GOP Debate: Marco Rubio Mocked as ‘Robot-Like’ for Repeating Memorized Lines

February 7, 2016 Updated: February 7, 2016

Florida Sen. Marco Rubio, championed by the press as the GOP candidate with the best shot at defeating Donald Trump, lost his aura of invincibility last night at the Republican debate.

During the debate, Rubio was caught repeating the same memorized lines about President Barack Obama over and over. When New Jersey Gov. Chris Christie called him out on it, Rubio defended himself against the charge of repetition—by again repeating himself.

“This notion that Barack Obama doesn’t know what he’s doing is just not true. He knows exactly what he’s doing,” Rubio said.

“There it is. There it is. The memorized 25-second speech. There it is, everybody,” Christie replied, to the applause of the crowd.

“We are not facing a president that doesn’t know what he’s doing. He knows what he is doing,” Rubio responded, unwittingly confirming Christie’s point. 

The confrontation was seen by some as validation of the critique of Rubio as a telegenic candidate who delivers formulaic lines fed to him by his campaign advisers.

Rubio was widely criticized for his gaffe, with members of the press comparing him to everything from a CD ROM and a broken gramophone player to the robot in “Terminator 2.”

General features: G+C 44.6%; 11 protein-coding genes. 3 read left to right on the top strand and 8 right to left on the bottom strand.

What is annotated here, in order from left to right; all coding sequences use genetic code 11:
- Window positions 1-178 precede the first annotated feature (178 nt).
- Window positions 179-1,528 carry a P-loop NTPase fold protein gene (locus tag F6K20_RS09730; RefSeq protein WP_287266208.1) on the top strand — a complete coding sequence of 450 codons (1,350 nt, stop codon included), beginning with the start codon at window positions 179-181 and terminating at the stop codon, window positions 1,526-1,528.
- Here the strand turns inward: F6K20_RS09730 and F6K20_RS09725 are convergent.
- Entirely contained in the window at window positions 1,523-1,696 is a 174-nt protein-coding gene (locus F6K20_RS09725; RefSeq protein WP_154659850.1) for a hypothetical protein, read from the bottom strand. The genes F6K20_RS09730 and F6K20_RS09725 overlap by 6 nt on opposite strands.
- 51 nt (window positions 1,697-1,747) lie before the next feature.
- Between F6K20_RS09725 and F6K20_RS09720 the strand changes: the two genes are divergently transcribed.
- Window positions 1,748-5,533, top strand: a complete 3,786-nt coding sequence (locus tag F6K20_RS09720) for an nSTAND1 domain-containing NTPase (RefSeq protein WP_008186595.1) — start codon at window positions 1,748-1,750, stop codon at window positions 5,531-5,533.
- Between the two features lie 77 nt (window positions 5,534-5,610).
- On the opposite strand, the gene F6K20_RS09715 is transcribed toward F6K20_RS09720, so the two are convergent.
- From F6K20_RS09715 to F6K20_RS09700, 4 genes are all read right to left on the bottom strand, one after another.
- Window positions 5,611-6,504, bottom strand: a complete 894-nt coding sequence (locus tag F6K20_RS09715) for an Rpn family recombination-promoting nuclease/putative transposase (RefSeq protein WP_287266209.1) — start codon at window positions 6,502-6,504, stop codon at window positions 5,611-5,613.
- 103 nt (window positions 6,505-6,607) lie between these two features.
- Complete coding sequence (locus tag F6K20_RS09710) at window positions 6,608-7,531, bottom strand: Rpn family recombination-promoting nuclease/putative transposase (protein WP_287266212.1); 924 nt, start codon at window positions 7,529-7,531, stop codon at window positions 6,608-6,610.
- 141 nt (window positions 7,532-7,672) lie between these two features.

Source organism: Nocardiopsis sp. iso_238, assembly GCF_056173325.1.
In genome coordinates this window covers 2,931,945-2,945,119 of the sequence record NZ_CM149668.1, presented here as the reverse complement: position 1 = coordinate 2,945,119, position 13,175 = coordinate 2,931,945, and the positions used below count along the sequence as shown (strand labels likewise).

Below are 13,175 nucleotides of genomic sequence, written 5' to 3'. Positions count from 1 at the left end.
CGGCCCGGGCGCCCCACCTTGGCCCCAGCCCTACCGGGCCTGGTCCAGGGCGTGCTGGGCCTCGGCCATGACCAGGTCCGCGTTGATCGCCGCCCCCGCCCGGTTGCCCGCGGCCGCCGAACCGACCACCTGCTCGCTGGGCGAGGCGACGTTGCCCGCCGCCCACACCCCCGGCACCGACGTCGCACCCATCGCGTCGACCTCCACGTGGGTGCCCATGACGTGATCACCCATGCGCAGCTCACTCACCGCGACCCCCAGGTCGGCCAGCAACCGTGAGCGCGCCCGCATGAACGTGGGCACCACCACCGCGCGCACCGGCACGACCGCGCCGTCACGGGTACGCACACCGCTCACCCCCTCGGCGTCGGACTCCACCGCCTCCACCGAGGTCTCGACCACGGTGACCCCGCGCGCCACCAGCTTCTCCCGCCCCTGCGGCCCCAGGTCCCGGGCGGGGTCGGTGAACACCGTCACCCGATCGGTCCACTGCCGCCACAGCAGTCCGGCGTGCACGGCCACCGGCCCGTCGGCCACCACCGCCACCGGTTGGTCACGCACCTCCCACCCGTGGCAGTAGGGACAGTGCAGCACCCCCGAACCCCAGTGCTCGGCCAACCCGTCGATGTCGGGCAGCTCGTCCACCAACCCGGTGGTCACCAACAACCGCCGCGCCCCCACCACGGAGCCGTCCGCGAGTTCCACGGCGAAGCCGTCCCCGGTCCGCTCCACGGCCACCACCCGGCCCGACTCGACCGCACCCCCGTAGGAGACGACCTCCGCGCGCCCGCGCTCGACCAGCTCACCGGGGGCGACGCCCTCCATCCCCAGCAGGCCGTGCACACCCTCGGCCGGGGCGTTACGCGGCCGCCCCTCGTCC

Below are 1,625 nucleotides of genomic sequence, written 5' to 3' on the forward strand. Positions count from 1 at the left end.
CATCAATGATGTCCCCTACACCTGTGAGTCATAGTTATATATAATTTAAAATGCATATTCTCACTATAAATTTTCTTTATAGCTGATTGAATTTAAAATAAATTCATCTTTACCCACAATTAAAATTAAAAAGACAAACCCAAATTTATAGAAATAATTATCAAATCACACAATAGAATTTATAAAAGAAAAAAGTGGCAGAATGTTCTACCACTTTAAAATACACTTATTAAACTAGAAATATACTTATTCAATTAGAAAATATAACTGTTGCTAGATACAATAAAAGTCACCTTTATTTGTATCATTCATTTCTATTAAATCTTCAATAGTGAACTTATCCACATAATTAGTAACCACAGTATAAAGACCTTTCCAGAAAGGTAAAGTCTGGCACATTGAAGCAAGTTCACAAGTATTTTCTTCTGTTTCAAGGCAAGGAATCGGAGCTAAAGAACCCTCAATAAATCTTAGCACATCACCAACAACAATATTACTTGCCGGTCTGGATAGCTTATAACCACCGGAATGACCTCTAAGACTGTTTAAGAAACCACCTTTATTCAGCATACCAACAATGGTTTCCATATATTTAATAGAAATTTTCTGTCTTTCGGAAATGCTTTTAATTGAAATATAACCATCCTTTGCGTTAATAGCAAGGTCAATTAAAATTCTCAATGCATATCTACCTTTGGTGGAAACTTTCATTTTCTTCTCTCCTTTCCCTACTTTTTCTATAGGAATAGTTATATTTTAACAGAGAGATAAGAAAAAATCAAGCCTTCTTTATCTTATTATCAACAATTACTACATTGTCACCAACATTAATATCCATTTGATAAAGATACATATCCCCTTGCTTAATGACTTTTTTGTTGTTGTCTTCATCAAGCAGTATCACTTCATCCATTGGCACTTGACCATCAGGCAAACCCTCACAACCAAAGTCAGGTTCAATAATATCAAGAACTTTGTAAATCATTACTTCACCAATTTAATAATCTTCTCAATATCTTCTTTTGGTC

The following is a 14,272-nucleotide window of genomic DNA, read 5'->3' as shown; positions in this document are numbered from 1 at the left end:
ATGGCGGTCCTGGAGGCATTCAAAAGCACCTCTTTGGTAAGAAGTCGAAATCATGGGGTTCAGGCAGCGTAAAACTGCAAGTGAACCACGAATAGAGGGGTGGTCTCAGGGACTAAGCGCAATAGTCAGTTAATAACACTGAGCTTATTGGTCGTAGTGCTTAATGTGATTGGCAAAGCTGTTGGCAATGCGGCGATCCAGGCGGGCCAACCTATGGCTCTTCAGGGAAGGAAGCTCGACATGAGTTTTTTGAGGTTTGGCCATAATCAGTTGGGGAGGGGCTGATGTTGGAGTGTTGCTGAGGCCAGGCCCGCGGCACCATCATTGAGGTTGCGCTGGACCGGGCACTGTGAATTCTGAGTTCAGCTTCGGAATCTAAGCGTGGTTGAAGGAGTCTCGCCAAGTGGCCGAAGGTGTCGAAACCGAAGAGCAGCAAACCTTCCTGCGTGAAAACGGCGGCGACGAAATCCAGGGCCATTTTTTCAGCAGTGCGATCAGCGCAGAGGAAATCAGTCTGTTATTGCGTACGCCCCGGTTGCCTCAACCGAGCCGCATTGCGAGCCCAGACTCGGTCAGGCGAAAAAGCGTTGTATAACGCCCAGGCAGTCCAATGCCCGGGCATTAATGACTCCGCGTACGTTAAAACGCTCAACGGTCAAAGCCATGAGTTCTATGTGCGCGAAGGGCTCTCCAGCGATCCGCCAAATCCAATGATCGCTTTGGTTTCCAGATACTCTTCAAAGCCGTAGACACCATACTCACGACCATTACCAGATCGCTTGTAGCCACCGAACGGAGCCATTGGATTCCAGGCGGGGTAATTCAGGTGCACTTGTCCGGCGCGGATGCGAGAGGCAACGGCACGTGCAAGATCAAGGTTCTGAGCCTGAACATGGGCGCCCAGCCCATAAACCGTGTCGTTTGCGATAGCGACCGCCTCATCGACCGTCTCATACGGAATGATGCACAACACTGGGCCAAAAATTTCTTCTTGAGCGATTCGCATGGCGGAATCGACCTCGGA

Spokesman Todd Harris told reporters after the debate that the critiques aimed at Rubio were just “media noise” and not the issue that voters are actually concerned about—finding a candidate who can face off against Hillary Clinton.

Rubio had performed above expectations in Iowa, receiving a much larger fraction of votes in the caucuses than the polls had predicted, and many in the anti-Trump wing of the Republican party were looking to Rubio as the one who could beat Trump in New Hampshire and knock him out of the race.

After Saturday’s debate, that scenario is looking far less likely.

Two days before the primary starts, Trump is still leading in New Hampshire with more than 30 percent, and has a double digit lead over Rubio, the next most popular candidate, according to Real Clear Politics.